Invest In This Solution To The Water Crisis

We all know the constant struggle between the bulls and the bears on Wall Street. Some investors are always convinced that we sit on the edge of a cliff, that the enemies are always ready to storm the castle. Others take a rosier view.

I’m with the latter crowd for two reasons.

#-ad_banner-#First, I love business, and I love people who leverage their passion to Do Something and build an enterprise that serves a need or even creates one. One day a fellow named Lonnie Johnson was sitting around, thinking about heaven knows what, and he decided to build a better water gun. The SuperSoaker is now a staple of the top 20 toys since its release in 1989. Sales have surpassed a billion dollars.

I learned about Johnson — an African American who has some 80 patents to his name — a decade or so ago. He was the subject of a student essay I was helping judge for Black History Month. The SuperSoaker was a game-changer — such to the point that it has become a part of our language. It’s not like the world was clamoring for a better water pistol, but Johnson had an idea, and I just think that’s one of the greatest things about our country.

Second, I know from statistics and economics that the long-term trend in the equity markets and in our gross national product is favorable. Sure, there are going to be years when the market takes a drubbing. Other years will be lackluster. Some will be average and a few will be spectacular. I believe in hyperrationality, yes, but I’m not a Vulcan. I’m a happy optimist.

Not All Game-Changers Are Good
That said, not everything that happens in the world is positive. Not all game-changers are good. And that is certainly the case with the water crisis in Flint, Michigan.

The gist of the story is this: In April 2014, Flint changed the source of its water supply from the Detroit River to the Flint River. Unfortunately, the water in the Flint River had not been adequately tested. It turned out that the water had properties that made it corrosive, which caused lead from existing pipes to leech into the water. Between 6,000 and 12,000 kids were exposed, and now some 5% of them have elevated lead levels in their blood. Lead is a metal with many uses, but it is one of the worst things for the human body.

Flint is, unfortunately, just the tip of an unpleasant iceberg. The Environmental Protection Agency says 10 million U.S. homes and other buildings are served by water lines that have some lead content. Most are in the Midwest and Northeast.

“Unless and until those pipes are removed,” Jerry Paulson, emeritus professor of pediatrics and environmental health at George Washington University, said in a media interview, “those communities are at some degree of risk.”

In early April, The New York Times reported that the schools in Newark, N.J., had tested positive for heightened levels for the past six years. Water fountains in 30 of those schools have been turned off. I could fill the rest of today’s essay with additional examples. Chicago, Cincinnati, Tacoma — the list just keeps growing.

The Wall Street Journal says it will cost $55 million just to replace the pipes in Flint.

The Senate recently introduced a measure to help fund a national replacement effort. The price tag: $70 billion. Anyone who thinks a government project of this magnitude will come in under budget, please raise your hand…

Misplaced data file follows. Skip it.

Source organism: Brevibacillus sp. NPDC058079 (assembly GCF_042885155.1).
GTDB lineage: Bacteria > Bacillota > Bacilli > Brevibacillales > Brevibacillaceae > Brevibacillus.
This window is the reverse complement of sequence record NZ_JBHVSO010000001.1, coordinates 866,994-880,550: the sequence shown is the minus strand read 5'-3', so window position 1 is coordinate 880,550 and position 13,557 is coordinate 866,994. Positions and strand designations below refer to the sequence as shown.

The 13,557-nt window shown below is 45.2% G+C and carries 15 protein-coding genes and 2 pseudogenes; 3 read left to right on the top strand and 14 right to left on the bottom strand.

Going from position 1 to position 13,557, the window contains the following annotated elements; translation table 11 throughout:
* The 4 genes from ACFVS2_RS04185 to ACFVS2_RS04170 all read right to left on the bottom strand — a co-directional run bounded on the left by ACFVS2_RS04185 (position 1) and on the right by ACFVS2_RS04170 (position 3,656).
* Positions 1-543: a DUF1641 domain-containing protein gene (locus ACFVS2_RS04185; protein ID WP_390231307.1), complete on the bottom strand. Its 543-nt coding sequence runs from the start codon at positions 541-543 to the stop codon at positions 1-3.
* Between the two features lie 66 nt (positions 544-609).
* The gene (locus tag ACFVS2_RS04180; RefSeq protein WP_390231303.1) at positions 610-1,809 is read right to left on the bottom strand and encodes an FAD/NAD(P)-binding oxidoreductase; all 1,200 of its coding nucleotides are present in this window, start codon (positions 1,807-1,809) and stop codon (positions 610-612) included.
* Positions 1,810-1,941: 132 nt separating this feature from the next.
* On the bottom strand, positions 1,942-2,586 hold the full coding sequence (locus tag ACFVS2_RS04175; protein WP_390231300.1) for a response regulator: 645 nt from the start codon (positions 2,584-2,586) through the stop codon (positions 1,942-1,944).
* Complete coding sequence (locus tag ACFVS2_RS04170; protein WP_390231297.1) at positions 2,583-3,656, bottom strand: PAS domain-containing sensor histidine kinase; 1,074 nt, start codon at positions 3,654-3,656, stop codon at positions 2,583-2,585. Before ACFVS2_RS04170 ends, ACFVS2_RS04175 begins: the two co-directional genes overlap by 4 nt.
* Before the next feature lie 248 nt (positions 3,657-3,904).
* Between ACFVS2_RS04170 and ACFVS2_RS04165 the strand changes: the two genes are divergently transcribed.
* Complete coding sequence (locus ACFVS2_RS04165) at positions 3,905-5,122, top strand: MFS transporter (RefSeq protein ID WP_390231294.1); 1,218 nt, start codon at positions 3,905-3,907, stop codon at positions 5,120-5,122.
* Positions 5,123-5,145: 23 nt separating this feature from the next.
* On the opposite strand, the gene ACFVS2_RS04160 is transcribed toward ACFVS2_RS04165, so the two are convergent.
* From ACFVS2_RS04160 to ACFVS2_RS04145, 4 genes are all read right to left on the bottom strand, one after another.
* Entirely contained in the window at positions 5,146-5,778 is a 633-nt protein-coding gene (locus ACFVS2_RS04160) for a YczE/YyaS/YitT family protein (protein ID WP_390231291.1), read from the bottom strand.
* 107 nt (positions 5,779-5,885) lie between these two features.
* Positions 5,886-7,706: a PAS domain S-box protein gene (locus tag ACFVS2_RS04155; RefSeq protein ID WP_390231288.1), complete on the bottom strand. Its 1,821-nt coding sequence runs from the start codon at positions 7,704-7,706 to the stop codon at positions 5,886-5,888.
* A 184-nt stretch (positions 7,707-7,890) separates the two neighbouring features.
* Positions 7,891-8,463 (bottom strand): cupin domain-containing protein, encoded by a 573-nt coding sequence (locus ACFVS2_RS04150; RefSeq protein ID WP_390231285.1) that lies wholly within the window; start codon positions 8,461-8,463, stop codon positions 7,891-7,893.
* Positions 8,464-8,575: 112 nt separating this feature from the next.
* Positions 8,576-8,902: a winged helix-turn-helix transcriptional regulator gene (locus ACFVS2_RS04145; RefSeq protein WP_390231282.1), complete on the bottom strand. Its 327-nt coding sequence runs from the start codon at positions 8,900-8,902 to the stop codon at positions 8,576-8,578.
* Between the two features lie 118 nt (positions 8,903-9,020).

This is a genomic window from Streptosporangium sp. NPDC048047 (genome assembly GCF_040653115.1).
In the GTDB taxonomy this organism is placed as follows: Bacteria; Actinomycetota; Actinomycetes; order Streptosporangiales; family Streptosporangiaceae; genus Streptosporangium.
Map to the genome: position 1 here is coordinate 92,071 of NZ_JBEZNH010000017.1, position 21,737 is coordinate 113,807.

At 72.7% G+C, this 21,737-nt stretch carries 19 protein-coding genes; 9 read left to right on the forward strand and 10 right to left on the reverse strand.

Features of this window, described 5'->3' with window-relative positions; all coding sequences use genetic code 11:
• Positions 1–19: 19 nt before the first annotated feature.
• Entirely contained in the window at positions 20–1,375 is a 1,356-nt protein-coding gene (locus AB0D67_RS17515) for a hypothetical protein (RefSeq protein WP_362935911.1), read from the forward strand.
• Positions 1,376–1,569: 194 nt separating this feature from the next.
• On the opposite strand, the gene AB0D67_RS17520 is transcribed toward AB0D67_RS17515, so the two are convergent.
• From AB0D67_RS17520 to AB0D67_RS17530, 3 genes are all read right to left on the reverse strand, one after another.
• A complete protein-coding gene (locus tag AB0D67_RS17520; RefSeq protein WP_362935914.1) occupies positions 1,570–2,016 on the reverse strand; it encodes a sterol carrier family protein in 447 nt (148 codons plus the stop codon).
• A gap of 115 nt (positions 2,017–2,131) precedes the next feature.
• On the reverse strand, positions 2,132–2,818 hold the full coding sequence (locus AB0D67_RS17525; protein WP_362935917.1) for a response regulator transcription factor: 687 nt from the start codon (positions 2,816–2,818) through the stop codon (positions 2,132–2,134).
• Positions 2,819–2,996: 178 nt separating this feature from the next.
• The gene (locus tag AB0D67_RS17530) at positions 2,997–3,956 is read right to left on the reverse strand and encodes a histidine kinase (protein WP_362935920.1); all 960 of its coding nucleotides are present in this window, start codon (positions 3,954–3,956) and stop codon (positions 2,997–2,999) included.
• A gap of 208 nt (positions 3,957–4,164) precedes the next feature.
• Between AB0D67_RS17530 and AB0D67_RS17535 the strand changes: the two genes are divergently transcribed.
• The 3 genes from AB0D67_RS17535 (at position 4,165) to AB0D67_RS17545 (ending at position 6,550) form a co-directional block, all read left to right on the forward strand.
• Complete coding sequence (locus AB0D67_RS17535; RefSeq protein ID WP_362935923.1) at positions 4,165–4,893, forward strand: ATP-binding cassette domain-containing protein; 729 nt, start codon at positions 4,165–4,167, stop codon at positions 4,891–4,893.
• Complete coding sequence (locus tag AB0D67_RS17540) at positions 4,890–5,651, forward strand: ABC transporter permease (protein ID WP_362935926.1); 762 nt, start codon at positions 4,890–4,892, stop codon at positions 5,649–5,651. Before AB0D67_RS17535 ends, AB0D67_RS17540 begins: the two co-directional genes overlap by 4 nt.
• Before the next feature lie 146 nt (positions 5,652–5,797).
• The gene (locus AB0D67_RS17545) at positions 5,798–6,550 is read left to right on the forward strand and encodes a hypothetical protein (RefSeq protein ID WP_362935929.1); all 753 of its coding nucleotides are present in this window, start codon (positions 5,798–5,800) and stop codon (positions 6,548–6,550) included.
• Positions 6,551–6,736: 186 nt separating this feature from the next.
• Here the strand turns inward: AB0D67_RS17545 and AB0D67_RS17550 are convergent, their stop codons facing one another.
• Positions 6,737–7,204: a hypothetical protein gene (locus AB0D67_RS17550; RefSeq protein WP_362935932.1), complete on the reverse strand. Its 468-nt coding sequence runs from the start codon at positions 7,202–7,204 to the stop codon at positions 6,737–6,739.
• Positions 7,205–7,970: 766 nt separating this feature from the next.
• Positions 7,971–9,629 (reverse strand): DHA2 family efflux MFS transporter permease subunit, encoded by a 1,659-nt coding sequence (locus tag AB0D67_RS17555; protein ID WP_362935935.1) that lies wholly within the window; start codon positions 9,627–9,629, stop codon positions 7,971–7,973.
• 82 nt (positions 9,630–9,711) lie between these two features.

And here’s the part that will just make you crazy. From the Detroit Free-Press: “In an age of digital technology, including GPS mapping, many communities including Detroit, Lincoln Park and Southfield still keep their water service connection records on manila-colored index cards, handwritten in pencil by installation crews decades ago.” Most cities just don’t have any idea where the pipes are.

Governments are supposed to be great at keeping records. It turns out that they aren’t. But there is a company that has more detailed information about these pipes than any other, and selling this information is, in fact, its business.

The name of the company is Verisk Analytics (Nasdaq: VRSK). It provides information to insurance companies so they can more accurately price the risk of insuring a given piece of property. The U.S. government, for instance, doesn’t have even a ballpark guess as to how many fire hydrants are in the country. Verisk knows the exact location of each one. Access to hydrants is a key element of determining the potential risk of fire.

Verisk is a great company. My wife and I own shares. So does Warren Buffett, though admittedly a few more than Jen and I do. It’s a great company that’s solidly profitable, has a great balance sheet and a bright future. It also has a deep moat around its ability to generate future profits — no one else has the data resources that it has amassed.

If I ran communications for Verisk, I would camp out on the CEO’s front lawn until he agreed to let me announce that the company was giving lead pipe data away. You can’t buy that kind of publicity. If you’re interested in the company for the main part of your portfolio that should be dedicated to index funds and blue chips, take a look.

Over time, I think Verisk will be a favorable investment, but it is not the stock I recently recommended to my premium Game-Changing Stocks readers for making truly outsized gains from the water crisis in America. If you’d like to get the name of that pick, then I encourage you to check out my newsletter. If you click here, you’ll learn more about my newsletter, along with 10 bold predictions for 2016 and picks that have the potential to gain 100% or more over the coming months.